Attorney Kenneth Thompson is challenging D.A. Hynes in the September 10 primary. (Photo from Thompson’s law firm website)

In May, Thompson wrote a letter to Gov. Andrew Cuomo requesting that he appoint a special prosecutor to review the 50-plus questionable murder cases. Thompson is a former federal prosecutor whose most recent high-profile case was representing Nafissatou Diallo, a hotel housekeeper who in 2011 accused Dominique Strauss-Kahn, the former head of the International Monetary Fund, of sexual assault.

“It has become clear that, considering this troubling pattern of prosecutorial misconduct and wrongful convictions, District Attorney Hynes is not capable of overseeing a truly independent review of his own cases,” Thompson said in a statement. “Given the seriousness and scope of D.A. Hynes’ tainted prosecutions, the Governor ought to refer these cases to the Attorney General or another special prosecutor who does not have a conflict of interest. It is simply unacceptable for the fox to continue guarding the henhouse.”

George, 35, who pulled out of the September 10 primary, had also questioned Hynes’ seriousness in preventing or correcting wrongful convictions.

“Hynes recently admitted that he may have convicted innocent people, but he has stymied efforts to investigate the cases,” George, who recently worked as a prosecutor in the Manhattan District Attorney’s office, told Black and Brown News in a written questionnaire. “Last week he announced the creation of a panel to investigate up to fifty wrongful convictions, but he packed the committee with his friends and allies.” He added, “These are not the actions of a D.A. serious about doing justice by the people of Brooklyn.”

Hard to Miss and Ignore Patterns

Ranta’s wrongful conviction and 22-years in prison for a crime he did not commit is not an aberration or a one-time breach of ethics and conduct in the Brooklyn District Attorney’s office. In 1995, Jabbar Collins, a 22-year-old father of three, was prosecuted and convicted for the murder of Rabbi Abraham Pollack, a landlord in the closely-knit Hasidic enclave of Williamsburg. Pollack was shot to death while collecting rent from tenants. Collins was sentenced to 34 years to life in prison for the crime.

In 2010, Collins’ conviction was overturned. Federal Judge Dora L. Irizarry, of the United States District Court in Brooklyn, freed Collins and fully dismissed all charges against him because of “pervasive prosecutorial misconduct at his trial.” Collins is suing the city of New York, Brooklyn prosecutors and NYPD detectives involved in the case for $150 million. In the civil complaint, prosecutors in the Brooklyn D.A.’s office are accused of gross misconduct, including coercing witnesses to give false and unreliable testimony, concealing evidence that was favorable to Collins, and lying and misleading the court and defense counsel to cover up their unlawful behavior.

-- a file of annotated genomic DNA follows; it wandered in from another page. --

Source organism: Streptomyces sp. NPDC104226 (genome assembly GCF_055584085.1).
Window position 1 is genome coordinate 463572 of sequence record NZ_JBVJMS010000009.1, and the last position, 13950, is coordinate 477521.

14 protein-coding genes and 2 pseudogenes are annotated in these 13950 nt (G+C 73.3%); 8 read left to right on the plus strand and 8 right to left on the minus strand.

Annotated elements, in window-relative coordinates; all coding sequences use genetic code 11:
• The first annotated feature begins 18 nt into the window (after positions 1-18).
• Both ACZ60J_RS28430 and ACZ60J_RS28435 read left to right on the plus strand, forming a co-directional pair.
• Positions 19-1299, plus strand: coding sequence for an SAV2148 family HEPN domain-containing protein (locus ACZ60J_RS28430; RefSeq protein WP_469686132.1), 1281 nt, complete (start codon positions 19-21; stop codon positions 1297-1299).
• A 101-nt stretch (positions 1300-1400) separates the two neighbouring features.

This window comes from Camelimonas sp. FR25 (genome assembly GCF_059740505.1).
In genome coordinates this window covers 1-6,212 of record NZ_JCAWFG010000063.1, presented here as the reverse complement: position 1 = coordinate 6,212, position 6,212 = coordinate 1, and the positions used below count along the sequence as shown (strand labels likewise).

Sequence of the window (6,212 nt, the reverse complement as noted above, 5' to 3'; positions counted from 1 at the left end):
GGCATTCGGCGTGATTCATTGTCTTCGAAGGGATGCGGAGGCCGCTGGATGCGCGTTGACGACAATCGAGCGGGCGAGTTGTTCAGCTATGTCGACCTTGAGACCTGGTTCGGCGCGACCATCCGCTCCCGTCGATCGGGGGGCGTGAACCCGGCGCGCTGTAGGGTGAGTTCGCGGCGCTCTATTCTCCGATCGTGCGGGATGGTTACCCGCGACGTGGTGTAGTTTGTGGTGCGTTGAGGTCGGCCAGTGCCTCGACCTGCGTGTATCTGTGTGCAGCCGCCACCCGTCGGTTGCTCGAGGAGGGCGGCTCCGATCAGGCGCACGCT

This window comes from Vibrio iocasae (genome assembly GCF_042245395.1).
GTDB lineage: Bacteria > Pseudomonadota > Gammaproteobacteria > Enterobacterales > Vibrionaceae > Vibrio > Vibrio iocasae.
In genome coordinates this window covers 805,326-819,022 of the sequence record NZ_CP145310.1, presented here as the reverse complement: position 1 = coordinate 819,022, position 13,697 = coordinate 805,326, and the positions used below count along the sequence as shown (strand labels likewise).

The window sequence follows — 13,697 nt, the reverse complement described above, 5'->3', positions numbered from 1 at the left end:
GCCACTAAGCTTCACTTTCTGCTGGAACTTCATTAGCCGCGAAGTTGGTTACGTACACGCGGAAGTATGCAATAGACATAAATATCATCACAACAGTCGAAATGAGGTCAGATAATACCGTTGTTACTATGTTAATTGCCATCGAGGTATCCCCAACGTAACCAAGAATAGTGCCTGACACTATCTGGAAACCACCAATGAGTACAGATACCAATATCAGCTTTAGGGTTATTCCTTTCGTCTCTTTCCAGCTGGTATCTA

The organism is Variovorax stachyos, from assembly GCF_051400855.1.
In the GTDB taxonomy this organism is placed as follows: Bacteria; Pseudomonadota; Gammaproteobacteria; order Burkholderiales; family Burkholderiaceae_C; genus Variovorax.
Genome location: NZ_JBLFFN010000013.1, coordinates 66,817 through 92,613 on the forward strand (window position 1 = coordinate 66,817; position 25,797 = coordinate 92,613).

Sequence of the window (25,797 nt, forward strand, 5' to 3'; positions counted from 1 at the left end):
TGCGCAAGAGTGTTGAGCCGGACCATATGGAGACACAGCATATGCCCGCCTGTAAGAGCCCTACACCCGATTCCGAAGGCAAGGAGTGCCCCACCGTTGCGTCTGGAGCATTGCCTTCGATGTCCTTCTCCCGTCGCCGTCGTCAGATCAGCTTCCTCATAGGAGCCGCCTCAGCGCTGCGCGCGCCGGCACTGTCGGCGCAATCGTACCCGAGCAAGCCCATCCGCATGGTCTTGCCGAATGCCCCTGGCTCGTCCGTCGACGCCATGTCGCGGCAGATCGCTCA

In 2012, several more men were released from jail or prison, as a result of wrongful convictions due to either sloppy work or deceitful practices by attorneys in the Brooklyn D.A.’s office. All of the men – Ronald Bozeman, William Lopez, Lawrence Williams and Darrell Dula – had these common characteristics: they were either black, Latino and/or economically disadvantaged.

“Wrongful convictions are rare,” said Louis of NY1. “To find several in the same district attorney’s office is highly unusual and very newsworthy. It is the central issue in this election.”

In another pattern that is hard to ignore, Collins, Ranta and Dula were all convicted, or detained, for crimes against members of the Hasidic or ultra-Orthodox Jewish communities – a powerful political base – which Hynes has been criticized for shielding in his refusal to release the names of individuals who are accused of child sex abuse and molestation.

Hynes defended the policy of protecting their identity, but he does not extend the same protection to sex abusers from other communities. Dula, who was wrongly detained for the rape of a 16-year-old Orthodox Jewish girl, who later recanted her tale to police investigators, is one example. Amidst the hotly-contested political campaign, Hynes changed his policy last month and released the names of more than 40 sex offenders in the ultra-Orthodox and Hasidic communities convicted since 2009.

A Stained Legacy

The history of Hynes’ connection to the Brooklyn District Attorney’s office and the New York political establishment dates back decades. In 1969, he joined the Brooklyn D.A.’s office as an assistant district attorney, and was later promoted to the Rackets Bureau. In 1975, Gov. Hugh Carey appointed him special prosecutor to investigate nursing home fraud in the State of New York. In 1980, Mayor Ed Koch appointed Hynes fire commissioner. In 1989, Hynes successfully ran for Brooklyn District Attorney and has been reelected every four years since then. He is a political powerhouse.

Despite Hynes’ support of alternatives-to-prison programs, which have earned him a reputation for being innovative, and his long political career, the latest string of scandals have exposed profound flaws at the core of what a Brooklyn District Attorney is mandated to do as a public institution.

“This is a shocking coda to a very impressive career. Voters will decide, but the larger questions in Charles Hynes’ office mar his legacy and record,” said Louis. “That Hynes created a review panel says something seriously could be wrong.”

The Brooklyn District Attorney’s Office did not respond to email requests seeking comment.

Sharon Toomer is publisher of BlackandBrownNews.com (BBN) and BBN’s BrooklynTown Crier. Disclosure: From 1999 to 2002, she served as deputy director of public information for D.A. Hynes.

This article was first published on BBN and is the first installment of the series The Real Untouchables: District Attorneys-Prosecutors. It was also written as part of the Covering NYC: Political Reporting Fellowship of the Center for Community and Ethnic Media and funded by a grant from the Charles H. Revson Foundation.

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  1. Pingback: Opinion: Are Prosecutors Untouchable, Free of Accountability? | Voices of NY